A hillside at Arlington National Cemetery during Wreaths Across America. Image courtesy of author.
Last Saturday, I took the Metro train from my home to Arlington National Cemetery to participate in Wreaths Across America, an annual way to honor our military. On this day, volunteers across the U.S. visit military cemeteries and lay thousands of pine wreaths with cheerful red bows on the graves of servicemembers who have passed away, whether in combat or at home. This year, we had 1,347 volunteers from the University spread out at 195 locations nationwide, according to our University Events team.
Wreaths Across America is always a moving event, and I’m constantly fascinated by the variety of people who show up. Some of those who come to Arlington National Cemetery are locals, while others travel in from other states and stick around the area to tour the sights of Washington, DC. Others are part of a community organization, such as the Boy Scouts or local sports. While some are individuals like me, there are also married couples and families with young children or teenagers.
This year, I was not stationed with a particular truck. I entered through the Memorial Avenue entrance, and I helped out at three different trucks by getting in line and laying down wreaths wherever they were needed. I also had a particular mission this year: to visit specific graves and pay my personal respects to some friends and relatives laid to rest at Arlington National Cemetery.
RELATED: Wreaths Across America: Why Do People Participate in It?
Family Friend and Feisty Cat Lover
In one section of Arlington, a family friend known as “Aunt DD” lies buried with her Army husband. A metro DC resident, Aunt DD was a marvelous storyteller and loved her three cats – all she had to do was holler “Kittum, catum!” and all of them would zoom to her back door for their dinners.
Aunt DD was elderly when I knew her and was NOT shy about speaking her mind. The word “feisty” was invented for this woman. Even though she passed away well over a decade ago, the memory of her still brings a smile to my face.
Solving a Mystery in the Columbarium
Arlington is also equipped with a multi-section columbarium, and that was my next stop. The columbarium houses servicemembers and their spouses who have chosen to be cremated. Each columbarium section has small compartments for people’s ashes and flat panels engraved with someone’s name, rank, service branch, and other information.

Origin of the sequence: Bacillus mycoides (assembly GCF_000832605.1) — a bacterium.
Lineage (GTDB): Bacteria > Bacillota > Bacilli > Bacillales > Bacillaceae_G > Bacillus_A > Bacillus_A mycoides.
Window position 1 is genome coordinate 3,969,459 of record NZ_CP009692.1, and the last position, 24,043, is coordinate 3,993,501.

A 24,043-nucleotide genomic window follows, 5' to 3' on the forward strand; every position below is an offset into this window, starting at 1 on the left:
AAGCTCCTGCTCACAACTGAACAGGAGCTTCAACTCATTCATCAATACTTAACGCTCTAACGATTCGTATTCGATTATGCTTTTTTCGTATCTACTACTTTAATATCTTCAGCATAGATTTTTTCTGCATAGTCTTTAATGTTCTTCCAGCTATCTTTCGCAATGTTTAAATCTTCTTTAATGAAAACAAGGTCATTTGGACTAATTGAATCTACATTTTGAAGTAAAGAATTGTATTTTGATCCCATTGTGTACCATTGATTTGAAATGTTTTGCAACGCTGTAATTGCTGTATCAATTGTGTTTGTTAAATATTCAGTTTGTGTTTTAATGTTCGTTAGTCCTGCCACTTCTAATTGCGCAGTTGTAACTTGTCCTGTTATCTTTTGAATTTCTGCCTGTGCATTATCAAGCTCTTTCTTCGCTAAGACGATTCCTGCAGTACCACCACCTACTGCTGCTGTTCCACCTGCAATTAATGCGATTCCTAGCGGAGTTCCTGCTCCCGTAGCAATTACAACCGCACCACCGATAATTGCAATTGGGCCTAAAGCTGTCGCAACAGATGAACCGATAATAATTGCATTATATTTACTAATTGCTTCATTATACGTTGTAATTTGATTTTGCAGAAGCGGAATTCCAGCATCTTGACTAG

I’d always wondered how those interred in the columbarium were honored on Wreaths Across America, because there’s no way to hang a wreath on those panels. An uncle of mine was in the U.S. Army and worked for the State Department, so he is interred there along with my aunt.
After paying tribute to Aunt DD, I made the long hike over to see my aunt and uncle and to discover what happens to the columbarium sites. I found out that wreaths are laid at the foot of each columbarium wall so that all those laid to rest within that wall are honored.
Heading Home after Wreaths Across America
After my visits to both graves, it was time to head home. On the way out, I encountered someone from my church who was also there to pay tribute to his relatives, and it was good to have someone to chat with during the long walk out. We reminisced about previous Wreaths Across America events, including one year when it was sleeting and the grass grew crunchy under our feet.
Looking around Arlington National Cemetery, it is easy to see the immense human cost of war. Arlington National Cemetery houses many people – everyday individuals, unknown heroes, and famous people such as Robert Todd Lincoln, Thurgood Marshall, and Jacqueline Kennedy Onassis.
Our active-duty servicemembers and vets give up a lot in service to their country. Servicemembers sacrifice life’s precious moments with their families and friends, move their households from place to place, adapt to wherever they’re sent, and face mortal danger. Spending a few hours on a chilly December morning to honor the military at Arlington National Cemetery is at least one meaningful way I can say “Thank you” from the rest of us.
Comments are closed.